When you recruit a hero, it has to go to the lowest-numbered slot, and if all four of your slots are full, you cannot recruit. This is vital to understand because villains will strike the lowered number slots more frequently than the higher numbered ones. Not only do you want a team with decent health, damage, and abilities, you are also concerned about the order you’ve recruited them. Since this is a drafting game, other players will likely seize your desired hero, making timing a crucial element to your success.
The Ultimate Showdown
You aren’t assembling your team without a purpose. This is about defeating villains, and you can spend an action point to do exactly that. The villain deck has villains from levels 1 to 3, and you flip the top card of the villain deck and deal with the results. It shows you the numbered slots the villain will attack, its health, and any special abilities that trigger. If your team’s attack number is at least equal to the villain’s health, you add the villain to your jail stash. If not, the villain goes to the bottom of the deck. It’s quick and easy to understand.
Honestly, that would be an excellent way to describe the flow of this game. It’s not a hard game to grasp, even for the newest board gamers, since it only takes a sentence or two to explain most of the actions. It also helps that the player screen has most of the necessary information to play. The only missing details are some of the “free actions” you take before doing your main action, and the three icons denoting the three card types in the game.
For those concerned about blind drawing from the villain deck because of “luck,” the player screen also gives you information to work with. While the player screen does not disclose the damage ranges, it will show you the health ranges for each level, so any failure to defeat the villain is mainly your fault.
Mandatory Plot Twists
With all of this out of the way, I can finally talk about the Events. At the start of each game, there will be a few Event tiles placed on the main board, and every round begins with the starting player picking one Event tile of the two drawn from the bag. These events are, pardon the pun, a mixed bag. Some are favorable such as allowing everyone to draw a card, while some are mean, like forcing everyone to free a villain due to yet another jailbreak.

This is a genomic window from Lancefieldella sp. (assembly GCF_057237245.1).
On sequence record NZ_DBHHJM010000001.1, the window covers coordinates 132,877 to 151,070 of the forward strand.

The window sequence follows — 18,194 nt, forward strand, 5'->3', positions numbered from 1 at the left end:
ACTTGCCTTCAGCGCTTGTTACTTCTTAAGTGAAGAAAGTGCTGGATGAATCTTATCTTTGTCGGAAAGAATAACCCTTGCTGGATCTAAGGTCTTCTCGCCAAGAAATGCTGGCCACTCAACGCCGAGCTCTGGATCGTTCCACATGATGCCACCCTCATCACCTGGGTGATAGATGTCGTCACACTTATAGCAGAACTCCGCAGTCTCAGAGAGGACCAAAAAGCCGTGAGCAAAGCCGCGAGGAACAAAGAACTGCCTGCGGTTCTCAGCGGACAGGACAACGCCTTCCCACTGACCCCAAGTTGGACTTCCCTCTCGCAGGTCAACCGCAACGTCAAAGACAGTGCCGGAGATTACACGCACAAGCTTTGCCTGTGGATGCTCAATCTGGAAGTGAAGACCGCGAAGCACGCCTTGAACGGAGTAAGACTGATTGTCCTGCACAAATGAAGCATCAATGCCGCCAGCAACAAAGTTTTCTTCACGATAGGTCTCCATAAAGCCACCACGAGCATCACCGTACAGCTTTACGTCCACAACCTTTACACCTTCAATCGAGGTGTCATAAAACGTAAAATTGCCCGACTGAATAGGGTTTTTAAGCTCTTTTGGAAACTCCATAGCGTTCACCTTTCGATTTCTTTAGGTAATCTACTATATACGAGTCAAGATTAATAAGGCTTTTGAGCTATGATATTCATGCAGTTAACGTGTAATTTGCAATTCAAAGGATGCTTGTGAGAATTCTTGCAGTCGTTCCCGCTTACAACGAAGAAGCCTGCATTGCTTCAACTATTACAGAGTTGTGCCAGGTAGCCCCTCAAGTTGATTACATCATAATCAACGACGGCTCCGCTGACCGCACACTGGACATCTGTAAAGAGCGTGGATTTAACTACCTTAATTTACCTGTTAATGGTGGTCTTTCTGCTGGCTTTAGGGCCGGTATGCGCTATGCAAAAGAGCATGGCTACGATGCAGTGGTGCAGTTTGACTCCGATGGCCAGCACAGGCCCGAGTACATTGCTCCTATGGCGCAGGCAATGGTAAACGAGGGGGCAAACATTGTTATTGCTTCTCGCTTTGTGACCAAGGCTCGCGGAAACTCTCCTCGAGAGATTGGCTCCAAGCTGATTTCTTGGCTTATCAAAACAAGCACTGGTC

Activating Event tiles is a whole different affair. Each tile is associated with a die result. At the end of a turn where you have no more actions left, you must roll two dice behind your shield and submit one to the event pool. Any Event tiles that match a submitted die will activate at the end of the round. You can also submit a die that matches nothing. I’m sure some of you are getting Dark Moon vibes from this.
Come to think of it, there are a lot of vibes here. You have the drafting gameplay similar to deckbuilders like Ascension. Organizing your team with their persistent rule-breaking abilities feels like a tableau builder. Playing cards from your hand to mess with your opponents is old school Magic the Gathering. You can even attach equipment cards to your heroes to give them new abilities, and for some reason, one of them is a cat.